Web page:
Below, a portrait of Dr. Pinkston with the artist, Calvin Littlejohn (whom I’d known only as a photographer previously), destined to hang in the new school.

pinkston-l-g_portrait_calvin-littlejohn_pittsburgh-PA-courier_112864Pittsburgh (PA) Courier, Nov. 28, 1964

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Sources & Notes

All 1930 images are from Official Directory: Dallas Negro Churches, Schools and Other Activities; Civic, Business, Fraternal, Social, Etc. compiled by James H. Smith, 1930; from the Tarrant County Black Historical and Genealogical Society, via the Portal to Texas History. This fantastic resource is scanned in its entirety here.

See the two other Flashback Dallas posts which also use this wonderful directory as a source:

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Copyright © 2020 Paula Bosse. All Rights Reserved.

Black Churches in Dallas — 1930

randolph-free-will-baptist-church_dallas-negro-directory_1930_portal

by Paula Bosse

Yesterday I posted several photos of schools for Dallas’ African American community from a 1930 “Negro Directory” — today it’s churches. Of these, only two survive, and only one continues as a church. (All images are larger when clicked.)

Above, my favorite building of these churches, a small one serving as the home of Randolph Free Will Baptist Church, Flora and Watkins streets (3113 Flora — the location can be seen on this 1921 Sanborn map).

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Below, Boll Street C.M.E. Church (Christian Methodist Episcopal), corner of Boll and Juliette (2631 Juliette), near Booker T. Washington High School. It can be seen on this 1921 Sanborn map as “Morning Chapel C.M.E. Church” (this area was obliterated when Woodall Rogers was built).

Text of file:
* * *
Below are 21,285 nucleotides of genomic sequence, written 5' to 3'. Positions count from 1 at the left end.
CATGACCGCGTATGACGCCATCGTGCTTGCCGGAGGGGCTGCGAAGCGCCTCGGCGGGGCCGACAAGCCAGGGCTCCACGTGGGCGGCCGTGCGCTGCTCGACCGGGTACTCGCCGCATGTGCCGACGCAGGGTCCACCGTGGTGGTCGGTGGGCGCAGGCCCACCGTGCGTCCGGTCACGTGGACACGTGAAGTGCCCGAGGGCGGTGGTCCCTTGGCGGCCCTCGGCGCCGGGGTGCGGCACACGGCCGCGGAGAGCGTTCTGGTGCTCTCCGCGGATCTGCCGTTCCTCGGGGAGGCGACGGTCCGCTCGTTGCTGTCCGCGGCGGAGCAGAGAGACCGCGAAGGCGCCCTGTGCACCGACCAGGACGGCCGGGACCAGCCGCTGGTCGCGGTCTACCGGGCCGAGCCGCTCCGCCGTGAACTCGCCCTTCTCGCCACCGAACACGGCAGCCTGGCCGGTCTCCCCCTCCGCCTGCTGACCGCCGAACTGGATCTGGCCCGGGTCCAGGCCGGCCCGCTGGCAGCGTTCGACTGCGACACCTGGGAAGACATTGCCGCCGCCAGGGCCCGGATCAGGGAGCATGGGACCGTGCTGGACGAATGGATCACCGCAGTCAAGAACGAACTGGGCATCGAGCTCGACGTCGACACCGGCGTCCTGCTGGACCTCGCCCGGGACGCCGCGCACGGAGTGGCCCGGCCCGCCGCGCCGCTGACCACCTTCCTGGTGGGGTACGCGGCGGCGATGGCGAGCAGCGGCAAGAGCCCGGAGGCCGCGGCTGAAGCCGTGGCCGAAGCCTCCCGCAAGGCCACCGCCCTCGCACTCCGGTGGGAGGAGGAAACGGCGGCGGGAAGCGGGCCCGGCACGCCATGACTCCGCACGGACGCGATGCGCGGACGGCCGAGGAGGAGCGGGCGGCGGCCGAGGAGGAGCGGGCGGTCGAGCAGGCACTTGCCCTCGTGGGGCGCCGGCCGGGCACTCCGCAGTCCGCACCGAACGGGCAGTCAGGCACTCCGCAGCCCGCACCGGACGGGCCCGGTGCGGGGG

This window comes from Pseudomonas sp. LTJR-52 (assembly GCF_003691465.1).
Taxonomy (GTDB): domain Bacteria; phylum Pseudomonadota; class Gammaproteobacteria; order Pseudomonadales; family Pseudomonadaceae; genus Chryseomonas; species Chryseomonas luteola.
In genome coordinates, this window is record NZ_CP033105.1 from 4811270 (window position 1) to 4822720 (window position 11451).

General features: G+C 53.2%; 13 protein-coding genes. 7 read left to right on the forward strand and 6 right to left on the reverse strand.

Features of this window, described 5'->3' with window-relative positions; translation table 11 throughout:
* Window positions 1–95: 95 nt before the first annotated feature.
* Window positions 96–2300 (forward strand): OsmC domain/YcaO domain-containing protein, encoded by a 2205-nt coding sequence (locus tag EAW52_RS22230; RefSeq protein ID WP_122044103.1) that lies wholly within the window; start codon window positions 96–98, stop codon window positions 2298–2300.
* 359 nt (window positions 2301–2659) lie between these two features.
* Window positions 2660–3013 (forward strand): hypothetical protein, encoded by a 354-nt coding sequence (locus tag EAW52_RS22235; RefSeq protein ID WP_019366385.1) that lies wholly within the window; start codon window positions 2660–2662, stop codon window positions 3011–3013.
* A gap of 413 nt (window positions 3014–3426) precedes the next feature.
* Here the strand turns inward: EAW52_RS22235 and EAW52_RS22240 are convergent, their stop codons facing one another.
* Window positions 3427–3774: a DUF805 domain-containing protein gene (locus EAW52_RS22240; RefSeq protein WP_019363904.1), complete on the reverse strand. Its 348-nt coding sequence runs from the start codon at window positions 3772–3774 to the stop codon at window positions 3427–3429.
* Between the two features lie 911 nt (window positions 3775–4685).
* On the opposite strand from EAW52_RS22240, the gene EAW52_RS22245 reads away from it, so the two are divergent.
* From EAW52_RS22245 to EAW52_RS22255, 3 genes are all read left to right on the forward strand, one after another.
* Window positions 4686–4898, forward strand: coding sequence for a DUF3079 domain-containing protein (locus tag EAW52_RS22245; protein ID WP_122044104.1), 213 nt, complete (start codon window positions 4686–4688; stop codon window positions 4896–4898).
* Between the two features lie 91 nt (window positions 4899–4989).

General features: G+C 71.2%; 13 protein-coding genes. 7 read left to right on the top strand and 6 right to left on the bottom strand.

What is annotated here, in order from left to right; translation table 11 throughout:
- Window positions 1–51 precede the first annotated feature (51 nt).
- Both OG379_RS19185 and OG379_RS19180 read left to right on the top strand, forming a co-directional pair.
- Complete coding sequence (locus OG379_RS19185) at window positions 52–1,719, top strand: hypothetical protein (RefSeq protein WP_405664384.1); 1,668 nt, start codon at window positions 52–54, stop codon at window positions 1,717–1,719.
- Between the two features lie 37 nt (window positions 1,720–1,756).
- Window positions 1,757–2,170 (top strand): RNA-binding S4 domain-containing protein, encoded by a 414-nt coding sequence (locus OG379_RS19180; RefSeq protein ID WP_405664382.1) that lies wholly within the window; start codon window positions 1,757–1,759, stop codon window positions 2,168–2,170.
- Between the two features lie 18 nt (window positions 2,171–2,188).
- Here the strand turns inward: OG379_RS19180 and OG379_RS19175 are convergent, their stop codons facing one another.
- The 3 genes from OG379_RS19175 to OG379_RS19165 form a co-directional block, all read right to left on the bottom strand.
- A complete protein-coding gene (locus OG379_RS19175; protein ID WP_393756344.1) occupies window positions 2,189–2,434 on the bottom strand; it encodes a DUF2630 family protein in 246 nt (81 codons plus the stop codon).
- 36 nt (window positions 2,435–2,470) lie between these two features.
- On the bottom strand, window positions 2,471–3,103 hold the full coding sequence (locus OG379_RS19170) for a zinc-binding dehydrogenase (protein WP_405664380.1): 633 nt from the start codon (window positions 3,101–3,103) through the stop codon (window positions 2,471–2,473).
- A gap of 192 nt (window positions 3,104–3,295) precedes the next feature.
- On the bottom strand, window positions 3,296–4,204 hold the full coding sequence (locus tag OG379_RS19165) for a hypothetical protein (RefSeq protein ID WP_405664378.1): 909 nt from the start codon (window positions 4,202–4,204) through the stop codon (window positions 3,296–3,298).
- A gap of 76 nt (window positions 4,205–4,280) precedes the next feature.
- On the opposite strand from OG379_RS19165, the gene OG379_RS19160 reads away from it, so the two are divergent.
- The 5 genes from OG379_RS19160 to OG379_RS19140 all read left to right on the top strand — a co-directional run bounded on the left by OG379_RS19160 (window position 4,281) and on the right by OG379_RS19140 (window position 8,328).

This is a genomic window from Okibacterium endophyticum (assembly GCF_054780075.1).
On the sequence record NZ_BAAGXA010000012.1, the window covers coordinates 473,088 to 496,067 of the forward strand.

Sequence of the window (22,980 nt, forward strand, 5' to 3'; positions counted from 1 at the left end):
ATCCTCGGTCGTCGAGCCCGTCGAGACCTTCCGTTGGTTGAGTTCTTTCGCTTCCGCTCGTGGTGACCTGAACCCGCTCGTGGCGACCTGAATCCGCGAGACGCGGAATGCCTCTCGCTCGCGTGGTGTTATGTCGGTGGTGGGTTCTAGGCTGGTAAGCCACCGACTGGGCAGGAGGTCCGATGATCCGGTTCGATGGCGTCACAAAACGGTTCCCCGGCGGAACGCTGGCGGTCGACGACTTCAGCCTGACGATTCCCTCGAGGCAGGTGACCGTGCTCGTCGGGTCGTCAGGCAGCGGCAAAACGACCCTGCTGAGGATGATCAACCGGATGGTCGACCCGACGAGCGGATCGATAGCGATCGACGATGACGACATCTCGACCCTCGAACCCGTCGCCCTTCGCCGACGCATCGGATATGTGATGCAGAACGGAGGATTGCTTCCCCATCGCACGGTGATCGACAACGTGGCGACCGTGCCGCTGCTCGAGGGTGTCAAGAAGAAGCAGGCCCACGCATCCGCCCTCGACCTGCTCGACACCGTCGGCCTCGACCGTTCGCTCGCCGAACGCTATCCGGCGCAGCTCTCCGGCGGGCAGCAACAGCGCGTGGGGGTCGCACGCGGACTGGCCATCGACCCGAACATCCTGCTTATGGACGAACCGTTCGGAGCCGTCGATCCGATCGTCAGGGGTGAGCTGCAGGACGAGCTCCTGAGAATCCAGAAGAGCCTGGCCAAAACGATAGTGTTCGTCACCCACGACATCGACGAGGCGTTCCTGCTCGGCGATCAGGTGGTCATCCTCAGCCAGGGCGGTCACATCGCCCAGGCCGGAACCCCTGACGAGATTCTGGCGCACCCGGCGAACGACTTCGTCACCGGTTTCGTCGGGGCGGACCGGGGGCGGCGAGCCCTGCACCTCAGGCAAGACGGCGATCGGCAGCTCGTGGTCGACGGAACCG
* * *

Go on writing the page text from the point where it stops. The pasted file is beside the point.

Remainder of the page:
boll-street-church_dallas-negro-directory_1930_portal


boll-st-church_cook-coll_degolyer-lib_SMUca. 1932, via DeGolyer Library, SMU (info at bottom of post)

boll-street-church_patton-coll_DHSvia John L. Patton Collection, Dallas Historical Society

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Church of God in Christ, Thomas and Ellis streets (3028 Thomas Avenue).

church-of-god_rev-paige_dallas-negro-directory_1930_portal

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Greater Macedonia Baptist Church, corner of Good and Bryan (902 Good Street). This building later became home to Good Street Baptist Church.

greater-macedonia-baptist-church_dallas-negro-directory_1930_portal

greater-macedonia-church_cook-coll_degolyer-lib_SMUca. 1932, via DeGolyer Library, SMU

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Metropolitan Tabernacle (Baptist), Thomas and Boll streets (this was apparently never built — a Metropolitan Tabernacle was listed in 1930 at 2202 Thomas, but it was not this building.)

metropolitan-tabernacle_baptist_dallas-negro-directory_1930_portal

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New Hope Baptist Church, southwest corner of San Jacinto and Bogle (sometimes spelled “Bogel”) — see it on a 1921 Sanborn map here).

new-hope-baptist-church_dallas-negro-directory_1930_portal

new-hope-church_cook-coll_degolyer-lib_SMUca. 1932, via DeGolyer Library, SMU

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New Salem Baptist Church/Salem Missionary Baptist Church, 1110 S. Preston Street (see it on a 1921 Sanborn map here).

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New Zion Primitive Baptist Church, 2215 Wheeler (address is incorrect in caption; the street name “Wheeler” soon changed to “Lowery”).

new-zion-primitive-baptist-church_dallas-negro-directory_1930_portal

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Trinity Methodist Episcopal Church, 5006 McKinney Avenue, between what is now Monticello and McCommas. (This is not to be confused with the church of the same name designed by James Flanders which was located at McKinney and Pearl.)

trinity-methodist-episcopal-church_dallas-negro-directory_1930_portal

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And, lastly, the two buildings which are still standing. First, St. James A.M.E. Church (African Methodist Episcopal), Good and Florence streets (620 Good Street, now 624 N. Good-Latimer Expressway). Designed by noted black architect William Sidney Pittman (who was also the son-in-law of Booker T. Washington), the building is currently home to several non-profit groups. Read the history of the building in the landmark nomination form here, and see what it looks like now — with its historical marker in front of it — on Google Street View here.